Site of RAF airfield, Tywyn

theme page link buttonSite of RAF airfield, Tywyn

The Air Ministry acquired land here during the Second World War for an airfield. The land had been reclaimed from the sea in Victorian times and provided a rare expanse of flat ground in this mountainous region.

RAF Towyn opened in 1940 and consisted of a large grass landing area, a number of hangars to store and service aircraft, a control tower and ancillary buildings for billeting troops. A few of these, along with some of the airfield defences, can still be seen today.

There is also a circular compass platform with an arrow pointing north. This was used for aircraft orientation. Nearby is a tall metal pole from which the airfield’s windsock fluttered, indicating wind direction.

Principally the airfield was a base for aircraft capable of towing targets that soldiers of the Royal Artillery, based at the nearby Tonfanau camp, could fire at. Some of these planes were twin winged Tiger Moth bi-planes which were flown remotely by radio control. They were known as ‘Queen Bees’.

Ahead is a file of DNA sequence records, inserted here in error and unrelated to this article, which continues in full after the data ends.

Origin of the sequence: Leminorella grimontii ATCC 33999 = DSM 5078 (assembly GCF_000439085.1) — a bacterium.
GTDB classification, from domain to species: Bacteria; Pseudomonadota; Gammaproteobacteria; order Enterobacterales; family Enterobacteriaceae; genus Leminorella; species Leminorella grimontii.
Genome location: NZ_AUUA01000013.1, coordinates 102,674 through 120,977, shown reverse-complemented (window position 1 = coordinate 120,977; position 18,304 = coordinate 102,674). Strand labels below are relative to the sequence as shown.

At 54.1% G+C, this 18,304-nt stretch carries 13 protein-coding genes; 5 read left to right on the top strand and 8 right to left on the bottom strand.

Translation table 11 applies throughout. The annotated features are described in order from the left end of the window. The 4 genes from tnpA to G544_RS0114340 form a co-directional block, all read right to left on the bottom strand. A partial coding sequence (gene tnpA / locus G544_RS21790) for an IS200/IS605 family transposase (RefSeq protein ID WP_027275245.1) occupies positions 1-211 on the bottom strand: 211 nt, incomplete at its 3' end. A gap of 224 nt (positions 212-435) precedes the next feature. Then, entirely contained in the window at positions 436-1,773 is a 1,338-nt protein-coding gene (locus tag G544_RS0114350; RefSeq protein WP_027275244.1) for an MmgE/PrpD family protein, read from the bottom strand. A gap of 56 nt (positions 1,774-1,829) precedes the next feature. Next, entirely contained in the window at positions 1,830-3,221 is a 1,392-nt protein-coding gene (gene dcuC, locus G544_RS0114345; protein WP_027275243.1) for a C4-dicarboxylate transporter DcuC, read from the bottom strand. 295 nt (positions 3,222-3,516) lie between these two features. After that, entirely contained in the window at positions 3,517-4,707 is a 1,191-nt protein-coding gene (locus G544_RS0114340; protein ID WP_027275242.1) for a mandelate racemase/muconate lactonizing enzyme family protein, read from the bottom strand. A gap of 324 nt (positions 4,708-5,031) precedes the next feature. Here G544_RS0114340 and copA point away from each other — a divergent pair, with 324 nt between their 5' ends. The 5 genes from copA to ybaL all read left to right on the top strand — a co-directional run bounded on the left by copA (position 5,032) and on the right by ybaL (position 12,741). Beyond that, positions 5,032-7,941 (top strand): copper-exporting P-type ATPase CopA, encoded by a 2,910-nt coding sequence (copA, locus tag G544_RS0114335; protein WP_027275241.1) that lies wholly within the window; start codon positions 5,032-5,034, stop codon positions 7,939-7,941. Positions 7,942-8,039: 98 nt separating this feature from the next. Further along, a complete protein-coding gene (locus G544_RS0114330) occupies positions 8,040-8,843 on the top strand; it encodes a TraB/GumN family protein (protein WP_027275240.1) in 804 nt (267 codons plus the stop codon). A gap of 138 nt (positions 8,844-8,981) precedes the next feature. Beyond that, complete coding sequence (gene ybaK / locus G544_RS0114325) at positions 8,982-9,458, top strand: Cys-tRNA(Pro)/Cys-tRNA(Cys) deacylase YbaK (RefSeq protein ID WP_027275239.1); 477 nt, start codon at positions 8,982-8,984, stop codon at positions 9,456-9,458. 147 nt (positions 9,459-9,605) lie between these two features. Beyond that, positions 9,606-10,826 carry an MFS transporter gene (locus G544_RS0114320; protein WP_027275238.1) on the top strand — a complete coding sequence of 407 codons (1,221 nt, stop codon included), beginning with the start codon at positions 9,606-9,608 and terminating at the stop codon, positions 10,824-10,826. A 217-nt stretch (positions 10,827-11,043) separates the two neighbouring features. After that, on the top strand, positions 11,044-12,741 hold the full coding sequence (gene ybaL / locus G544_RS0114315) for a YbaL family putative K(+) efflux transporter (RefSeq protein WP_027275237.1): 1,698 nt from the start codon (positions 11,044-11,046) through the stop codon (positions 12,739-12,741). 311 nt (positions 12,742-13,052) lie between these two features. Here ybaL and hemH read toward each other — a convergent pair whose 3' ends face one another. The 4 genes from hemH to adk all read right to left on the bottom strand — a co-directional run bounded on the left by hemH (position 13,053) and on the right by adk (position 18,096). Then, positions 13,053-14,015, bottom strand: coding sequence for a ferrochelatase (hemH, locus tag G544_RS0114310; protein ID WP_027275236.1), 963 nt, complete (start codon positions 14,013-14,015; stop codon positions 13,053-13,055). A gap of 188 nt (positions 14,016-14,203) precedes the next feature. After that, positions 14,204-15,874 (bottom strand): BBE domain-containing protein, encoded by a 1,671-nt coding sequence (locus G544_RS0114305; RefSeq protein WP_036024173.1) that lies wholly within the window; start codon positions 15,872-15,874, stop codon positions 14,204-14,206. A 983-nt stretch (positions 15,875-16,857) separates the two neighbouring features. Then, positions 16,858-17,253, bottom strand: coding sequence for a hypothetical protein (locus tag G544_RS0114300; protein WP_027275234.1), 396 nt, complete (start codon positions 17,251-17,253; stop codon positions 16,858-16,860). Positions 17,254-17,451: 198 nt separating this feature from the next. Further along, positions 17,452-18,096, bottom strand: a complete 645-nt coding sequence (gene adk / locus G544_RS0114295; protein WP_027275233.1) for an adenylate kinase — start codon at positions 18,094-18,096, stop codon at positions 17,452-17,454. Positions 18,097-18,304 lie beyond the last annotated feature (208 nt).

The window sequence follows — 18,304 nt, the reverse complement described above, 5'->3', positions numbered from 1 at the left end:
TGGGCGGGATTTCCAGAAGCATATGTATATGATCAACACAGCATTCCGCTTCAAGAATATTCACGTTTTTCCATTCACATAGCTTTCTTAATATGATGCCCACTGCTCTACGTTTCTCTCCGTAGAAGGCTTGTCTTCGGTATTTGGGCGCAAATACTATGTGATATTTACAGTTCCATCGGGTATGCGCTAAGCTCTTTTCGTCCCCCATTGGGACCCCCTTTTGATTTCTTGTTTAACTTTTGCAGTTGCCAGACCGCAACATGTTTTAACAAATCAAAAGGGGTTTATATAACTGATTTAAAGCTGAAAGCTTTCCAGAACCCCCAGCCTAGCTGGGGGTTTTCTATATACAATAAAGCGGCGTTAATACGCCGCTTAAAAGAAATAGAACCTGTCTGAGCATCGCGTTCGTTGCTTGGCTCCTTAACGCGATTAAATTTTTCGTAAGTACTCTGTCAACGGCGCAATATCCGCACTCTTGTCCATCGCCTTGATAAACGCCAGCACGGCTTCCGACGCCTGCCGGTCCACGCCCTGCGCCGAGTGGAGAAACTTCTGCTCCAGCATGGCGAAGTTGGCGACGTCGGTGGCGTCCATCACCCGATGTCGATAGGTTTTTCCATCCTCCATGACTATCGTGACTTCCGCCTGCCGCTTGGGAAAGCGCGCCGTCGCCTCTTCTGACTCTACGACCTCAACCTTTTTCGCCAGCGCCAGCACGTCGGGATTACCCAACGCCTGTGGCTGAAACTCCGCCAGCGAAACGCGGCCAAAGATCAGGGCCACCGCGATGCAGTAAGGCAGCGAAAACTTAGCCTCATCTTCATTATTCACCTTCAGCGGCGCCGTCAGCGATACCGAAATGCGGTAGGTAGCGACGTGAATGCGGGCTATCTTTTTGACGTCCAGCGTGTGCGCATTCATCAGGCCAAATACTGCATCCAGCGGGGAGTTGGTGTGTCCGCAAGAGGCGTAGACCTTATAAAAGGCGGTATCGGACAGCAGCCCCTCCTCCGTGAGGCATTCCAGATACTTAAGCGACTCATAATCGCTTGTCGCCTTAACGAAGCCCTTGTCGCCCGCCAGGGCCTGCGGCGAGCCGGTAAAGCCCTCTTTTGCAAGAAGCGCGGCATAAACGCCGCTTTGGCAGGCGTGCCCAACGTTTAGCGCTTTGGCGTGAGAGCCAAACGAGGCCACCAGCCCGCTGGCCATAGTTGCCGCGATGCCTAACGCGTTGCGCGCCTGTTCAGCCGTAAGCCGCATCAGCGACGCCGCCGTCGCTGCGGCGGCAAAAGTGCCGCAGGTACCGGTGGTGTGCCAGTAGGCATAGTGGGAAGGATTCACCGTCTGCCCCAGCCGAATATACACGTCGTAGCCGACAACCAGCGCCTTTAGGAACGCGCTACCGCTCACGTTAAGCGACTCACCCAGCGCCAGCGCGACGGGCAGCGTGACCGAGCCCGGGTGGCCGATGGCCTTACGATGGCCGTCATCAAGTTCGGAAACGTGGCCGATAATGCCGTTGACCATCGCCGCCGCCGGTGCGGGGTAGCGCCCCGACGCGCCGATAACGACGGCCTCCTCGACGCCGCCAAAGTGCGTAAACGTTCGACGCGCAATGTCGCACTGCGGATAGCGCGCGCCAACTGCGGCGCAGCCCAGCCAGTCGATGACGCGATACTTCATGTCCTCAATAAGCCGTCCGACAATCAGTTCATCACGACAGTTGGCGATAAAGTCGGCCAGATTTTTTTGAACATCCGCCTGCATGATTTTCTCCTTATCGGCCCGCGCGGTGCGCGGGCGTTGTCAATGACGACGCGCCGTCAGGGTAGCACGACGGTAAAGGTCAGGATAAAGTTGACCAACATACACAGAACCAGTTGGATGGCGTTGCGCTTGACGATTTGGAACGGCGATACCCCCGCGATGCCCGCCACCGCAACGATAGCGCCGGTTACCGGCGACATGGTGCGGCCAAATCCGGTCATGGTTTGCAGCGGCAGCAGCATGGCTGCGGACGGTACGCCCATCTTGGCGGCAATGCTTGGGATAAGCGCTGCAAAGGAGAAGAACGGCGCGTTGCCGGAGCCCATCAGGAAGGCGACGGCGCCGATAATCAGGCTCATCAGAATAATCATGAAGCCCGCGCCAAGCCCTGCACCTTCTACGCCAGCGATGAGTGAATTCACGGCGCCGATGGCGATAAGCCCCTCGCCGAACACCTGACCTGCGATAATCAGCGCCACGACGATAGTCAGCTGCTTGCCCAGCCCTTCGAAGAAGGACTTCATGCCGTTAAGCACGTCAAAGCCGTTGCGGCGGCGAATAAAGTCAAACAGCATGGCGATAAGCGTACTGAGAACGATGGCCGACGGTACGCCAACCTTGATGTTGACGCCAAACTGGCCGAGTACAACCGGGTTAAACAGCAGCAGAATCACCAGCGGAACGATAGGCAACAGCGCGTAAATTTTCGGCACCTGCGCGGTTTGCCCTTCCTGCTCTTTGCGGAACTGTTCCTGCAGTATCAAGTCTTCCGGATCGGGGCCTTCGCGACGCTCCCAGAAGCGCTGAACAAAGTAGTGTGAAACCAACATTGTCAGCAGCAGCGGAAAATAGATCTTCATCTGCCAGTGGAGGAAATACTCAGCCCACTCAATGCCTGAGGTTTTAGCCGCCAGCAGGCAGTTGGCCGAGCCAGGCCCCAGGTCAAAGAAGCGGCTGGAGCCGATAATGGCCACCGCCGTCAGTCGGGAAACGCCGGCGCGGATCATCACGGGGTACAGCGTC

The other type of plane flown from here was the Hawker Henley. These were piloted and towed a long drogue for the gunners to fire at with their anti-aircraft guns.

In July 1944, a large four engine American bomber tried to make an emergency landing at the airfield after becoming lost in poor weather and running low on fuel. The Flying Fortress was too big for RAF Towyn and overshot the airfield. Although it crashed and caught fire, the airmen escaped without injury.

RAF Towyn closed in 1945 and the army took over the site. It remained as a military base, in various guises, until 1999. Some of the land subsequently became a solar farm.

With thanks to Adrian Hughes of the Home Front Museum, Llandudno

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